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Evans Alison and Chris Surran

The value of the US dollar can greatly influence the amount of imports and exports that flow in and out of the United States. A strong US dollar means that one US dollar typically has more value than one unit of a foreign country’s currency. When this is the case, foreign countries don’t tend to purchase as many US goods because they are more expensive relative to their domestic goods. Not only do exports decrease, but imports increase because it becomes cheaper to buy foreign goods. This phenomena causes US GDP to fall. On the other hand, when the US dollar is weak it’s value per unit is lower than the normal value per unit of another country’s currency. When this is the case, the US is less likely to import goods because they are more expensive than domestic goods. Also, a weak US dollar attracts foreign traders because US goods are less expensive than other countries’ goods. In this case, imports should decrease and exports should rise.

Since the Great Recession, the Trade Weighted U.S. Dollar Index, which is calculated against the United State’s main trading partners, has gradually risen. As the value of the dollar has risen, total net exports (exports – imports) has fallen, proving the theory stated above to be true. The strength of the US dollar has deterred foreign countries' interest in importing US goods. What would be a good way to weaken the US dollar to increase net exports and US GDP? Is there a better way to do this without having to weaken the US dollar?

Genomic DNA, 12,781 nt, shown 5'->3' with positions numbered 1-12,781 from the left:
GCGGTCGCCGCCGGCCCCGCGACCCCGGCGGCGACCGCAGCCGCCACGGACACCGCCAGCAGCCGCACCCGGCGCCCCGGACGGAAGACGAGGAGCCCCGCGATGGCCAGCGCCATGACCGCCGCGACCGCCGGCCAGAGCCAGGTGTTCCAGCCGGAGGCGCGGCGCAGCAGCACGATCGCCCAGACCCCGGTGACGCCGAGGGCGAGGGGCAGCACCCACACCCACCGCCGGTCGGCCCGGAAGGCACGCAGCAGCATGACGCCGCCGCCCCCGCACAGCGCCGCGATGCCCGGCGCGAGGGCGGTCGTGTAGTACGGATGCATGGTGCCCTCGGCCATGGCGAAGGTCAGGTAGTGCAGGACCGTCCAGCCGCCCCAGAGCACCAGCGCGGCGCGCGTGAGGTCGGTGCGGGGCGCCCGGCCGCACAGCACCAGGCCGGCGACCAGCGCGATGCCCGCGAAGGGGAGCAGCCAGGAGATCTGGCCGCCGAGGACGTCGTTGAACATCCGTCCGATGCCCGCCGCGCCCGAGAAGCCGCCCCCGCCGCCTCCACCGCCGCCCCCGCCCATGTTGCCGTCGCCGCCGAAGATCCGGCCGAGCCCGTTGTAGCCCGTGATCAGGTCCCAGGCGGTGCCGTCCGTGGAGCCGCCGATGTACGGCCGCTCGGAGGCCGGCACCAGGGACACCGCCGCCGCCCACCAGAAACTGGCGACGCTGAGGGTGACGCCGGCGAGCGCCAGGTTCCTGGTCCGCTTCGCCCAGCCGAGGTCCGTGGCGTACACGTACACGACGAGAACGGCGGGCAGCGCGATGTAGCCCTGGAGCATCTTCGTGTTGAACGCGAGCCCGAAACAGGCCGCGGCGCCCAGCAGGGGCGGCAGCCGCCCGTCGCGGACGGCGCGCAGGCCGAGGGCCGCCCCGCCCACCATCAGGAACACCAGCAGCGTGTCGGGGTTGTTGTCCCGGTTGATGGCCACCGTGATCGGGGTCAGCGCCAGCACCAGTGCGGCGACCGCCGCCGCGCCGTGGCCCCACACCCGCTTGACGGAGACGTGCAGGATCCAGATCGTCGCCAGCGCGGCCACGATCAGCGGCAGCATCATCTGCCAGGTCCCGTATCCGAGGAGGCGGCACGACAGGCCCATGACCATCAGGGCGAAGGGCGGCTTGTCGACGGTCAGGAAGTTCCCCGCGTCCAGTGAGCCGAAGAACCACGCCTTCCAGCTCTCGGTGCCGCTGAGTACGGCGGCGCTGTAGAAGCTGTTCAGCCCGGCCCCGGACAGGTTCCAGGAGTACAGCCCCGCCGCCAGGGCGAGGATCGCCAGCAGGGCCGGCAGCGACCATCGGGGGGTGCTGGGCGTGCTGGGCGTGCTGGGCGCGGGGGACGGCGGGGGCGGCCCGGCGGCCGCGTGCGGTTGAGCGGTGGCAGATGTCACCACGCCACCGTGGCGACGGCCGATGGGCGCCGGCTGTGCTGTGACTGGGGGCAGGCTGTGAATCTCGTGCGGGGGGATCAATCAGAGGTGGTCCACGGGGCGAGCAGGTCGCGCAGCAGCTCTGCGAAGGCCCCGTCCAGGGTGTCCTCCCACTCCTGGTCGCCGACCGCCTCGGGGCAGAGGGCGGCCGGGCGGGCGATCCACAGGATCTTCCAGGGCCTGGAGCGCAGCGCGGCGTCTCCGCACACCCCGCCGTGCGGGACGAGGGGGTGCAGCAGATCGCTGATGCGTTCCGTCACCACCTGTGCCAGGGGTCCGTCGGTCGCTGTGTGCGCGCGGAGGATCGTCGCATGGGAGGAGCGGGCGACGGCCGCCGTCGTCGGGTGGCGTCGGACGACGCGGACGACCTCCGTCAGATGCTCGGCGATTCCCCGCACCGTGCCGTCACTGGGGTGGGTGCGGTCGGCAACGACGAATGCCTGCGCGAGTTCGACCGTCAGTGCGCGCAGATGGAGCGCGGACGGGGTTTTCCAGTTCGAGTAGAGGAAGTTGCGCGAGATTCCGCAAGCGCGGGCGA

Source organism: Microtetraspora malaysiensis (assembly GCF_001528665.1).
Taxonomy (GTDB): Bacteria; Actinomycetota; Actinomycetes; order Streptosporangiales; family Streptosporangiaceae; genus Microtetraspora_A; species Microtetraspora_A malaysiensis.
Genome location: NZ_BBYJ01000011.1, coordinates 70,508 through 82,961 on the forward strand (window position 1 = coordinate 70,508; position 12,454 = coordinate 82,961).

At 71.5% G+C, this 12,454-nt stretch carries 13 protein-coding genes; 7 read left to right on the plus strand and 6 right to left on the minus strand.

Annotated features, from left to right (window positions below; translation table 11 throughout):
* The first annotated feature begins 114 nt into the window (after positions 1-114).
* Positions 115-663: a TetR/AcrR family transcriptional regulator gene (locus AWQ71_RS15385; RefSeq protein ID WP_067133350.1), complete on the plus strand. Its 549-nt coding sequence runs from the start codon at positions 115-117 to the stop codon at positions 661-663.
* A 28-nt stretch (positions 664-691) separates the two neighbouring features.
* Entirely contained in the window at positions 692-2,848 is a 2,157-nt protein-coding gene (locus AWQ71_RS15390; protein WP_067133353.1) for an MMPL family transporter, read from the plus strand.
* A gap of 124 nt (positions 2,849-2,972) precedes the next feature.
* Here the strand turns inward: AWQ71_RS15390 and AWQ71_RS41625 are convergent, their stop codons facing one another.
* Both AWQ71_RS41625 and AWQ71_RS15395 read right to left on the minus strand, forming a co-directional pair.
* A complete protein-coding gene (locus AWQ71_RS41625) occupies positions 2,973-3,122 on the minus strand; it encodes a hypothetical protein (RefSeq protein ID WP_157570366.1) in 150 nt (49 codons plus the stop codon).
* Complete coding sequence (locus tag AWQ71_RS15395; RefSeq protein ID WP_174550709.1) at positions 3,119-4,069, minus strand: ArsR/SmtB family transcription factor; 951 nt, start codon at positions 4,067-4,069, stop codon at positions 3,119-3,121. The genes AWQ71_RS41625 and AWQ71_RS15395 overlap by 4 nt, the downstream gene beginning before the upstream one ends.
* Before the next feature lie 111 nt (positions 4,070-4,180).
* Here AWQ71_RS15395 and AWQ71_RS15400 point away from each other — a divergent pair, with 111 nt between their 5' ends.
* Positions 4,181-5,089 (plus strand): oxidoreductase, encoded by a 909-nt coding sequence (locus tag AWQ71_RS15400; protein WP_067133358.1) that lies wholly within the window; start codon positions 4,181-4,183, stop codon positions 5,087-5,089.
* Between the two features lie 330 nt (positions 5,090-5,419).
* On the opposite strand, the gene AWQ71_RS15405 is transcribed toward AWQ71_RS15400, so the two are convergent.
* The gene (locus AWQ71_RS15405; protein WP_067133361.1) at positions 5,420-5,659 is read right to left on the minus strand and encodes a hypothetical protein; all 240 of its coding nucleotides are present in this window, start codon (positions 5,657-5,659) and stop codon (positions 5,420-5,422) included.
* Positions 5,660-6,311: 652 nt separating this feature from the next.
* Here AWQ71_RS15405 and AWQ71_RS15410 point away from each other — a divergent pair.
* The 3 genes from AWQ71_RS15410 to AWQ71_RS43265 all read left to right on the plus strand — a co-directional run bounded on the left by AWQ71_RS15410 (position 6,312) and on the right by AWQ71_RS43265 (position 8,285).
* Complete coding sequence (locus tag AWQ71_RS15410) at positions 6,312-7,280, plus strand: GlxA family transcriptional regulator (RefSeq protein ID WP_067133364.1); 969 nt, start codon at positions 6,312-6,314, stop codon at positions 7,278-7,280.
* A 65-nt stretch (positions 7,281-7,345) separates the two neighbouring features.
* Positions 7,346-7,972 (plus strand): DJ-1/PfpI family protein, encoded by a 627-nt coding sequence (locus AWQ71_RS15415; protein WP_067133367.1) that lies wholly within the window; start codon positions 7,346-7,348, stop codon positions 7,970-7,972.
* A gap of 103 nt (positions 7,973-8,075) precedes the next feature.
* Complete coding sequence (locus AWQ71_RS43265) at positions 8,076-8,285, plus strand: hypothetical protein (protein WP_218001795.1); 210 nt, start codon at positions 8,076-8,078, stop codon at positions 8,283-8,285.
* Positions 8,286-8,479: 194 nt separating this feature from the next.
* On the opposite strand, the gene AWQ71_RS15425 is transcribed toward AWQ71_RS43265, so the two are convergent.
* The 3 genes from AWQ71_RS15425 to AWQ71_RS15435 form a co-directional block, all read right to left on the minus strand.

Chris Surran and Evans Alison


Analyzing GDP growth year over year and Average Personal Savings Rate data yields interesting results. In general, GDP and personal savings rate seem to have an inverse relationship. However, GDP seems to take a quarter or two to react to this increase or decrease in personal savings. This relationship is very intuitive. As consumers start to save more money they begin to consume less. Since consumption is a major part of GDP, it makes sense that GDP growth would weaken in a period of increased savings. Conversely, in a period of decreased savings general consumption will increase, which in turn will lead to an increase in total GDP.


Since Q1 2016, the Personal Savings Rate has decreased from 5.7% to 2.6%. In the same period, GDP’s year over year growth has grown from 2.52% to 4.12%. This data seems to comply with the inverse relationship discussed above. Furthermore, similar trends can be found throughout the data set.


This relationship yields an interesting relationship. What is the optimal personal savings rate?